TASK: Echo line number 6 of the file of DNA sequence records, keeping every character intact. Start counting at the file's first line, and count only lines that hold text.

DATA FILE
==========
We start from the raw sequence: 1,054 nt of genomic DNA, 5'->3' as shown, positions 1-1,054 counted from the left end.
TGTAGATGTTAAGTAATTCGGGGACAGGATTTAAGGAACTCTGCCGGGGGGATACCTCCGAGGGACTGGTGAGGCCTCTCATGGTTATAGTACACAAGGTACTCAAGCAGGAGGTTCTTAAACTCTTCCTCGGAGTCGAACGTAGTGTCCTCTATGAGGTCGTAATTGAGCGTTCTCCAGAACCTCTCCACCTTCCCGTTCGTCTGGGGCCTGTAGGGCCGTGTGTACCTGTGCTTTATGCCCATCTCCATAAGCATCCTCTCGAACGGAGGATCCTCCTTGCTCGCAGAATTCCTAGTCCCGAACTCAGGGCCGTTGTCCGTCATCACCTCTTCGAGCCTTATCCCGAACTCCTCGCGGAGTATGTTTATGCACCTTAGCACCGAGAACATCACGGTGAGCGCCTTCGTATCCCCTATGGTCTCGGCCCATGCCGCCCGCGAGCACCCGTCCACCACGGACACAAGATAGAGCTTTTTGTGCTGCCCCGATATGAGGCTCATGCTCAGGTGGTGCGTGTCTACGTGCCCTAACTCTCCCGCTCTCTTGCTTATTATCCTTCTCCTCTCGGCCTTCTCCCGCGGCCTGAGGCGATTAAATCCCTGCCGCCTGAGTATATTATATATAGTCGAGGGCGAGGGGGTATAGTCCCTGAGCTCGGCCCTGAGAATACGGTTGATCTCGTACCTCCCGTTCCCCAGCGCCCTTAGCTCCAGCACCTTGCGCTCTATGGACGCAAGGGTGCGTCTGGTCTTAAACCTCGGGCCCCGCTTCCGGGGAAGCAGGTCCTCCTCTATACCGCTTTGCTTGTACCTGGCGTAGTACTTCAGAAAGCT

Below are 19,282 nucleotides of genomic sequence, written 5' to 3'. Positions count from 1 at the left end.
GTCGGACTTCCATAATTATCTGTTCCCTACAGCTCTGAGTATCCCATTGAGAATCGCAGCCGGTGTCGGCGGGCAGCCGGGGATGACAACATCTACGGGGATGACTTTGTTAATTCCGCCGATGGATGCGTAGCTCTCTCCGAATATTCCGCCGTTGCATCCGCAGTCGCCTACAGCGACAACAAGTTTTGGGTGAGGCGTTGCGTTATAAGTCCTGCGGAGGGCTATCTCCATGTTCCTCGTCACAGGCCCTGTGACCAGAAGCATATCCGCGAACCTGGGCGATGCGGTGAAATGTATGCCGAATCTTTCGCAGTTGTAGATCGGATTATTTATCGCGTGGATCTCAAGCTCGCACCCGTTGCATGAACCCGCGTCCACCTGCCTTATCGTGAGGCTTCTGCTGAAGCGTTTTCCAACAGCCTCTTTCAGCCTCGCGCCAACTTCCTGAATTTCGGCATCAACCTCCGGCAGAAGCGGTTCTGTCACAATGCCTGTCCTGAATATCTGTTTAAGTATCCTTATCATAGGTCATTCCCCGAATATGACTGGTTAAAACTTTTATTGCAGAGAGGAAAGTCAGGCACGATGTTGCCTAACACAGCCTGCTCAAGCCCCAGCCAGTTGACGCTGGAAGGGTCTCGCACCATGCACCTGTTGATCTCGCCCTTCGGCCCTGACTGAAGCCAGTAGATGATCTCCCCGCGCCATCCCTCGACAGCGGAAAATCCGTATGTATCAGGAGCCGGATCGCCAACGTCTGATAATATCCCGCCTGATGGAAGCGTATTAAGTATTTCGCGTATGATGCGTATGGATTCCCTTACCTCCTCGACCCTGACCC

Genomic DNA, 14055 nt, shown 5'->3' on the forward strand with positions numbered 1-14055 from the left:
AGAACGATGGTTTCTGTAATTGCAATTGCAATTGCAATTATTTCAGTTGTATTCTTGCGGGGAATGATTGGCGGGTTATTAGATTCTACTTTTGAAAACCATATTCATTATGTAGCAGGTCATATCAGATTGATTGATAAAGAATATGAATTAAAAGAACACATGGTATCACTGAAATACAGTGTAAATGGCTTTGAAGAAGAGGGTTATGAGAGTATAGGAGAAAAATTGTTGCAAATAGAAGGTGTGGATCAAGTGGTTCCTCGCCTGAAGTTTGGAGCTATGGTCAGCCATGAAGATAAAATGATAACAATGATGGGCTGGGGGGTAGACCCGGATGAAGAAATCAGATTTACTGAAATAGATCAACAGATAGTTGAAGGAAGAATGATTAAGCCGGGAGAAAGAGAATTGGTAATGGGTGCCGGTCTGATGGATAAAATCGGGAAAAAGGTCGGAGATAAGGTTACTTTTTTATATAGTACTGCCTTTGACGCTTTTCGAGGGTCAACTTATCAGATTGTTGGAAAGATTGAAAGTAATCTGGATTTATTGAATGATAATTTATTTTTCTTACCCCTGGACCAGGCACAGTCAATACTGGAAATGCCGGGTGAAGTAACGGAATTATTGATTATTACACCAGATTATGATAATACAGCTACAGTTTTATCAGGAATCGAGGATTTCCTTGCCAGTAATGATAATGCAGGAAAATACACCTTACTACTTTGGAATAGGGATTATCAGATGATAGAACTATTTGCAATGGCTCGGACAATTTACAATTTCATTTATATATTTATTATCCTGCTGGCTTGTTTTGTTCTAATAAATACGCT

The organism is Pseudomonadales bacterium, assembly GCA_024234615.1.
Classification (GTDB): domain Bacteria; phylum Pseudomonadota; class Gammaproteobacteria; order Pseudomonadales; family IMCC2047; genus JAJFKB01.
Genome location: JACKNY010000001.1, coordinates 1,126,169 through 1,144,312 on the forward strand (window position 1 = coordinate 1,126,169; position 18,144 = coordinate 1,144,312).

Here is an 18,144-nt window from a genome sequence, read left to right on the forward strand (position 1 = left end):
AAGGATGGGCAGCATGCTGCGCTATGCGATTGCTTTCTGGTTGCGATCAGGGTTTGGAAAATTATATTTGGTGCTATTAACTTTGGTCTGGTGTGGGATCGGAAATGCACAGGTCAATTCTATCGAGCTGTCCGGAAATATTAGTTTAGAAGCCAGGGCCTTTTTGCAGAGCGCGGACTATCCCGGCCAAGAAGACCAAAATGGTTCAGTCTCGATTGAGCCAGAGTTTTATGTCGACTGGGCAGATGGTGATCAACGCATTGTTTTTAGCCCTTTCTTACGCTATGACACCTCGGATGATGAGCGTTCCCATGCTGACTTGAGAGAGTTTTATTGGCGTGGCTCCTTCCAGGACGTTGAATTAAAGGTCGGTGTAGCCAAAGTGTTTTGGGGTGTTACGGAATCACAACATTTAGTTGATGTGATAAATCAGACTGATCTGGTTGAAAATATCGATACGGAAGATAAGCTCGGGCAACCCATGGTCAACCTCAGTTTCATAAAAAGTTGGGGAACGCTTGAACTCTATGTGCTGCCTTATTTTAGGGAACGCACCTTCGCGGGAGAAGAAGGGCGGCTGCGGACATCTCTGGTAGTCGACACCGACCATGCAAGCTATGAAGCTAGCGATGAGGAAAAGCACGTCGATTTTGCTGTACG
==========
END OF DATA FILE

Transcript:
AGAACGATGGTTTCTGTAATTGCAATTGCAATTGCAATTATTTCAGTTGTATTCTTGCGGGGAATGATTGGCGGGTTATTAGATTCTACTTTTGAAAACCATATTCATTATGTAGCAGGTCATATCAGATTGATTGATAAAGAATATGAATTAAAAGAACACATGGTATCACTGAAATACAGTGTAAATGGCTTTGAAGAAGAGGGTTATGAGAGTATAGGAGAAAAATTGTTGCAAATAGAAGGTGTGGATCAAGTGGTTCCTCGCCTGAAGTTTGGAGCTATGGTCAGCCATGAAGATAAAATGATAACAATGATGGGCTGGGGGGTAGACCCGGATGAAGAAATCAGATTTACTGAAATAGATCAACAGATAGTTGAAGGAAGAATGATTAAGCCGGGAGAAAGAGAATTGGTAATGGGTGCCGGTCTGATGGATAAAATCGGGAAAAAGGTCGGAGATAAGGTTACTTTTTTATATAGTACTGCCTTTGACGCTTTTCGAGGGTCAACTTATCAGATTGTTGGAAAGATTGAAAGTAATCTGGATTTATTGAATGATAATTTATTTTTCTTACCCCTGGACCAGGCACAGTCAATACTGGAAATGCCGGGTGAAGTAACGGAATTATTGATTATTACACCAGATTATGATAATACAGCTACAGTTTTATCAGGAATCGAGGATTTCCTTGCCAGTAATGATAATGCAGGAAAATACACCTTACTACTTTGGAATAGGGATTATCAGATGATAGAACTATTTGCAATGGCTCGGACAATTTACAATTTCATTTATATATTTATTATCCTGCTGGCTTGTTTTGTTCTAATAAATACGCT